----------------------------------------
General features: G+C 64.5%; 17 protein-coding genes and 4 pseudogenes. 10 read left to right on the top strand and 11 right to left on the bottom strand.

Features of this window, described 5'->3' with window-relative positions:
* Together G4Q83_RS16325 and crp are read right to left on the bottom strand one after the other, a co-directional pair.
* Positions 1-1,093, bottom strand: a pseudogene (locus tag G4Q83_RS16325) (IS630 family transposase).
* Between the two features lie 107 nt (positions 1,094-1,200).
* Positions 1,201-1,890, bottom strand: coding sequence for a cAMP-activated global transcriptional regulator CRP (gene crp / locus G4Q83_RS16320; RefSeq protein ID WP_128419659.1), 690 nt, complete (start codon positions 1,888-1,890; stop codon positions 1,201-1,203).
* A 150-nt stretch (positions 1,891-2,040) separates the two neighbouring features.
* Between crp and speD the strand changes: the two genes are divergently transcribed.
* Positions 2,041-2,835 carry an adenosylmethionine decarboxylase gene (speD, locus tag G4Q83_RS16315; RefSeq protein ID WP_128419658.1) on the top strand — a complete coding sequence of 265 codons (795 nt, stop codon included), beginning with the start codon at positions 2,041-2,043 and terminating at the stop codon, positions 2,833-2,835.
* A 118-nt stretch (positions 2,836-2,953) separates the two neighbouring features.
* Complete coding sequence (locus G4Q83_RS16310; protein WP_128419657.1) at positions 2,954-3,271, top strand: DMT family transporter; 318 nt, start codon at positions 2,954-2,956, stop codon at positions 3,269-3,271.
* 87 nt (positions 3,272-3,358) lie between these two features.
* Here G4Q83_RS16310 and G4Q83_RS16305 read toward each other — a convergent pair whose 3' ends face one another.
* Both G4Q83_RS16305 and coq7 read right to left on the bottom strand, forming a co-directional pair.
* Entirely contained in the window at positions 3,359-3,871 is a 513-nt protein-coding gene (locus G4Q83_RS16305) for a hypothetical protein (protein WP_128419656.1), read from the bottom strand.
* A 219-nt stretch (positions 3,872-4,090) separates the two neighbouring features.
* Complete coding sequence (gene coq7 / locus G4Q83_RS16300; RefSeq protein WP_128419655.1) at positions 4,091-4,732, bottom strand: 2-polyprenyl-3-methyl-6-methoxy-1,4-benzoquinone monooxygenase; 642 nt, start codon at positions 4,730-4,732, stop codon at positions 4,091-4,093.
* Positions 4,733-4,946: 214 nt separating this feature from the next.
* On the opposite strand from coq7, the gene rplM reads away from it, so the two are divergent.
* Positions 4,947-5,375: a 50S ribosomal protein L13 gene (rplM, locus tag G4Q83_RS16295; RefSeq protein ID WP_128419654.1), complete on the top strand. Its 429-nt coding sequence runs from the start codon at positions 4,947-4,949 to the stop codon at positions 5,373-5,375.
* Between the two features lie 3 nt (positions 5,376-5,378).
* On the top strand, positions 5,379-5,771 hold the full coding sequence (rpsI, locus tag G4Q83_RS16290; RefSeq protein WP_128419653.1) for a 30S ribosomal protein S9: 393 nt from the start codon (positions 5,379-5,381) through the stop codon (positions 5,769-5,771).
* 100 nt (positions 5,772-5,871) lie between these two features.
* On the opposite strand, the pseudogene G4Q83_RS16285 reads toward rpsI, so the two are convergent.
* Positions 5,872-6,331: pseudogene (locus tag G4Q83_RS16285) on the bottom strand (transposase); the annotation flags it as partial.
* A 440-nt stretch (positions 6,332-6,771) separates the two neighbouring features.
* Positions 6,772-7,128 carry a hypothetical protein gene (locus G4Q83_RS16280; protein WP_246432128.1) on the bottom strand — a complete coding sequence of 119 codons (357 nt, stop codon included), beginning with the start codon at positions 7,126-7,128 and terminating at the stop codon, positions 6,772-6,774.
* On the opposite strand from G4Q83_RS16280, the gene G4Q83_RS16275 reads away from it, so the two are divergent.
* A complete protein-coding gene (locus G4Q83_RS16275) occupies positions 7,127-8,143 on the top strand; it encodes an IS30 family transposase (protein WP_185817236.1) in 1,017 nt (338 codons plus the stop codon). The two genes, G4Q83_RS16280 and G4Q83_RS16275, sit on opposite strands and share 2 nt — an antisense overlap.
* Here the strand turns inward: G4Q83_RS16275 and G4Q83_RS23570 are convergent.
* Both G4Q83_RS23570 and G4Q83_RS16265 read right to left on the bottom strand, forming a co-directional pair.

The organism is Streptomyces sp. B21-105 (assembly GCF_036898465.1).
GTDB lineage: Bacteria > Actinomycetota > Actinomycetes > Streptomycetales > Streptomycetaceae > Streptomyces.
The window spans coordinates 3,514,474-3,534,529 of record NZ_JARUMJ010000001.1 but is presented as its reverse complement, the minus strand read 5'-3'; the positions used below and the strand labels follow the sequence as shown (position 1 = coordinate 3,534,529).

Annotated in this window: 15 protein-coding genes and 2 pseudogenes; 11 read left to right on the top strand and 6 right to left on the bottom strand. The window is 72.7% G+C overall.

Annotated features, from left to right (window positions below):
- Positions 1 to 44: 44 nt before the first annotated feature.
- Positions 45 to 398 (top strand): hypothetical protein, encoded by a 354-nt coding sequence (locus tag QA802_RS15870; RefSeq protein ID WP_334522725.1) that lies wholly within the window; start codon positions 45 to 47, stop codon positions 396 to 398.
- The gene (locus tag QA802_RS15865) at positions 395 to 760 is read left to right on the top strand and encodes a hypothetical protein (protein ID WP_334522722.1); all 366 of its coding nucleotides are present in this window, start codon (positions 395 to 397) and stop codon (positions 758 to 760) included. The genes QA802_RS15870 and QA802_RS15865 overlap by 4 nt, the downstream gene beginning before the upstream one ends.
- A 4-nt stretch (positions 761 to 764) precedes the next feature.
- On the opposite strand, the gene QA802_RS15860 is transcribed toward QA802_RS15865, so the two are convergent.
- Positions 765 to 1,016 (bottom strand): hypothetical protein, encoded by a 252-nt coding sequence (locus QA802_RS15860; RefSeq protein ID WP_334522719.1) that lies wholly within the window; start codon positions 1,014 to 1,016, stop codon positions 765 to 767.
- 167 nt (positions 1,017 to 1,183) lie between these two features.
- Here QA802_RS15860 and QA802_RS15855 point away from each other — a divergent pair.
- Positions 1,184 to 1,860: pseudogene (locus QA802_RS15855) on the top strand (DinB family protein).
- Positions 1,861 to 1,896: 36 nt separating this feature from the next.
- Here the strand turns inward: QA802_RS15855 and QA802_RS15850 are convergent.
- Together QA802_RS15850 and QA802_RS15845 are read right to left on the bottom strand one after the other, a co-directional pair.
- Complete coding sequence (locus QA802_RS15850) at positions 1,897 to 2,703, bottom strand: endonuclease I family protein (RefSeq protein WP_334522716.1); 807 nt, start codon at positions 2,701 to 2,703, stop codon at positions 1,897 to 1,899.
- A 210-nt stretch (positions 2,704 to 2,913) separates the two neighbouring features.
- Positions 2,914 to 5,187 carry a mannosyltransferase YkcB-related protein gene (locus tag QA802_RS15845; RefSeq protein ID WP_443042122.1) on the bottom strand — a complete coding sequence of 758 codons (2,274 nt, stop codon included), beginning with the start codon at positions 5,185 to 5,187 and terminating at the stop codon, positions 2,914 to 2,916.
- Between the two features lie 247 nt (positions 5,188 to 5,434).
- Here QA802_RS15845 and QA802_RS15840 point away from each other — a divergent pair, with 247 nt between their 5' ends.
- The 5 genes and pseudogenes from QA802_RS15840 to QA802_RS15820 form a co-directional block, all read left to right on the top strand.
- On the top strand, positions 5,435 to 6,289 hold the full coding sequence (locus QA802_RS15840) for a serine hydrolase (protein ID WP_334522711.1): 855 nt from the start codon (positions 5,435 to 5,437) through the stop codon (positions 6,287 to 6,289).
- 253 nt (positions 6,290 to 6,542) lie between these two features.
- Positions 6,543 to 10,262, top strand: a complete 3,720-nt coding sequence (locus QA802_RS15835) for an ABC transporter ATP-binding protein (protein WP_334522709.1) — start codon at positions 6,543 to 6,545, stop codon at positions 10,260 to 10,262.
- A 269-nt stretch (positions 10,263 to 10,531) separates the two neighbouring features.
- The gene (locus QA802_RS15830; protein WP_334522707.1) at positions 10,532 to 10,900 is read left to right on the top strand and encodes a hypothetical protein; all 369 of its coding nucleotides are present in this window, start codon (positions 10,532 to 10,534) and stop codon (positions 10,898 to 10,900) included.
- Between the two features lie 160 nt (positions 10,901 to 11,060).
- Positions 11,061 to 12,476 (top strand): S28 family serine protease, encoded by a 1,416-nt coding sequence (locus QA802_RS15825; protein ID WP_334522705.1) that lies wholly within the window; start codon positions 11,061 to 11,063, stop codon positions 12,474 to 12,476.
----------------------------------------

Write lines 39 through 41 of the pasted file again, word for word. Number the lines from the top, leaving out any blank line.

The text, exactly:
- The gene (locus tag QA802_RS15865) at positions 395 to 760 is read left to right on the top strand and encodes a hypothetical protein (protein ID WP_334522722.1); all 366 of its coding nucleotides are present in this window, start codon (positions 395 to 397) and stop codon (positions 758 to 760) included. The genes QA802_RS15870 and QA802_RS15865 overlap by 4 nt, the downstream gene beginning before the upstream one ends.
- A 4-nt stretch (positions 761 to 764) precedes the next feature.
- On the opposite strand, the gene QA802_RS15860 is transcribed toward QA802_RS15865, so the two are convergent.